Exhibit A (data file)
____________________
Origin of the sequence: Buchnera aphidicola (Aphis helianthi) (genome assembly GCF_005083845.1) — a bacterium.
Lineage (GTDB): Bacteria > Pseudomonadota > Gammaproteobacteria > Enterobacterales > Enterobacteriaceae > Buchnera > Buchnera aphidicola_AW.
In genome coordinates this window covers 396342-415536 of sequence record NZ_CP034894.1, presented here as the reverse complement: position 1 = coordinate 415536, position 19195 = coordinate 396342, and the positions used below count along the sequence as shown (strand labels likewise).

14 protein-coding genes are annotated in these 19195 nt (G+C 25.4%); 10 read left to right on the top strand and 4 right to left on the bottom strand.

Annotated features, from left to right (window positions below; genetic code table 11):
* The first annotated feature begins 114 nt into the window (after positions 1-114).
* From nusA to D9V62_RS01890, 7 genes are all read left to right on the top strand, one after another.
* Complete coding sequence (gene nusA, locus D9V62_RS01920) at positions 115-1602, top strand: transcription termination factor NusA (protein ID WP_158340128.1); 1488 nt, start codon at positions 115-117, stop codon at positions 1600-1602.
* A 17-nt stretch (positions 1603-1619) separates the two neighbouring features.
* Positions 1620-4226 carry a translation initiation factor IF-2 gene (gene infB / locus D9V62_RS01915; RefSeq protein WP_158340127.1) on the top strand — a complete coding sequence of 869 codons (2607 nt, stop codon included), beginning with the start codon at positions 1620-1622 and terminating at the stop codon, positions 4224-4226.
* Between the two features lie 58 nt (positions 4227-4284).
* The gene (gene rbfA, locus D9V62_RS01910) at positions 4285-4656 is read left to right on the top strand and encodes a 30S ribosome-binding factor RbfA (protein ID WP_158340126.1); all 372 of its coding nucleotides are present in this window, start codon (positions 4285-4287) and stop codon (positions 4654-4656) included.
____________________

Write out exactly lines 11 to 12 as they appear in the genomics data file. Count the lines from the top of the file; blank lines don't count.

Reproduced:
* Between the two features lie 58 nt (positions 4227-4284).
* The gene (gene rbfA, locus D9V62_RS01910) at positions 4285-4656 is read left to right on the top strand and encodes a 30S ribosome-binding factor RbfA (protein ID WP_158340126.1); all 372 of its coding nucleotides are present in this window, start codon (positions 4285-4287) and stop codon (positions 4654-4656) included.